The Duchess said: "You're a very brave man."
The couple also spent time with the elderly inhabitants of Les Invalides, including one 101-year-old man who escaped the Nazis three times during the Second World War.
The Duchess was charmed by Colonel Jean Camus, 100, and Chief Petty Officer Georges Zwang, who will turn 102 in May. Both reached for her hand to kiss it as they were introduced.
Col Camus fought in France in 1939-40, was taken prisoner by the Germans, escaped, joined the French resistance and escaped twice after being captured by Vichy forces and the Germans.
He managed to reach London in 1943 and served as an intelligence officer in the Central Bureau of Intelligence and Operations, before returning to France in August 1944 for the end of the war.
As they were introduced, the Duke exclaimed: "As escape artist!"
The veteran joked: "I spent most of my life in jail. I could write a book."
The Duke replied: "You should, it would be a bestseller."
Col Camus added: "I didn't expect to live so long, it's a surprise. I'm very glad to see you living and not on pictures as I saw the Queen and Charles. Thank you for listening."
The veteran told the couple his wife had been made an MBE but the now suffers from Alzheimer's and could not make the journey to meet them.
The Duchess said: "Please send her our best wishes."
They were also introduced to Chief Petty Officer Georges Zwang, who will turn 102 in May, served in the French navy from 1934-1940 and went on the join the Royal Navy. He then joined the Free French Forces and took part in the landing and battle of Provence where he was seriously injured.
Captain Stephane, from French Special Forces, severely injured during Operation Serval, joined them, along with Mrs Montcorge, 94. She was a lieutenant in the Free French Forces in 1943 in London and was appointed as liaison officer to General Patton commanding the 3rd US Army from June 1944 to the end of the war in 1945.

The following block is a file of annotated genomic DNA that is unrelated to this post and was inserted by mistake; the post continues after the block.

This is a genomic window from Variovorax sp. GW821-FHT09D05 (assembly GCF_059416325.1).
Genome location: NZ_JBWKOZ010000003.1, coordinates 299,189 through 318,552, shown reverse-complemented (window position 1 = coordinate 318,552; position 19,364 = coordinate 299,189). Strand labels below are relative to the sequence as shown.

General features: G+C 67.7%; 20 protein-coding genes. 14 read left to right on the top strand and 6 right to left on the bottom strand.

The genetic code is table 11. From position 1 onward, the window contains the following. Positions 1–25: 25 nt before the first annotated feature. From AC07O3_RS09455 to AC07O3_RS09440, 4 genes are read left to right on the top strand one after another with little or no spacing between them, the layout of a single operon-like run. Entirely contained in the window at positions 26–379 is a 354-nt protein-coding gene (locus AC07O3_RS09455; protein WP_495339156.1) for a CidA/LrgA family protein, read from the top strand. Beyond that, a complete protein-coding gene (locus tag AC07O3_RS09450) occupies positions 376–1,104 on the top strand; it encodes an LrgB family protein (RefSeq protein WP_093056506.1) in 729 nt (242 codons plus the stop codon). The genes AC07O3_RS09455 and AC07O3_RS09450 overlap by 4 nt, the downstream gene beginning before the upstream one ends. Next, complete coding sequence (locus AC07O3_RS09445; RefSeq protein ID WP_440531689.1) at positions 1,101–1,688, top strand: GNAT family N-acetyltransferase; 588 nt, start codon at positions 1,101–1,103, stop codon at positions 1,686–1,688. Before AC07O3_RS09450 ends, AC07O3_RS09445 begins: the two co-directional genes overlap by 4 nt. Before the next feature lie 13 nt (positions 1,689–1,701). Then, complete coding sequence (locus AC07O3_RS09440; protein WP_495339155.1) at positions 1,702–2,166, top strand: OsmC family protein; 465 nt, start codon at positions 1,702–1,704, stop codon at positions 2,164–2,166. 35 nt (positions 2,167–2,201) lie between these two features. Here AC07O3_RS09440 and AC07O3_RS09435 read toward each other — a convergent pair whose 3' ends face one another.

She told the Duke and Duchess she had been appointed after studying in the US.
Moving to the prosthetics room, the couple met Sergeant Phillippe, who was training in the French army as a dog handler when he had motorcycle accident in France leaving him with one prosthetic leg.
He has previously met the Duke, who presented him with medals at the Invictus Games, where he won a gold in the 100m and silver in the 200m in 2014, then a gold in the driving challenge and bronze in the 100m in 2016.
The Duke said: "you are a huge inspiration for all the other guys."
They also met two servicemen suffering from PTSD, to be known as Kevin and Francis, who discussed their mutual love of football and tonight's rugby match.
The Duke and Duchess, who was wearing a Chanel coat, were greeted by General Ract Madoux, governor of Les Invalides, who introduced them to a short history of the hospital, built in 1670 by Louis XIV for his veterans.
Today, Les Invalides houses around 80 pensioners, with a cutting-edge prosthetic department helping wounded servicemen and women.
The Duke and Duchess were shown an ornate book, explaining how Charles II, king of England, wrote to Louis XIV to ask him to share with him the plan about the creation of the hospital.
It went on to inspire the foundation of the Royal Chelsea Hospital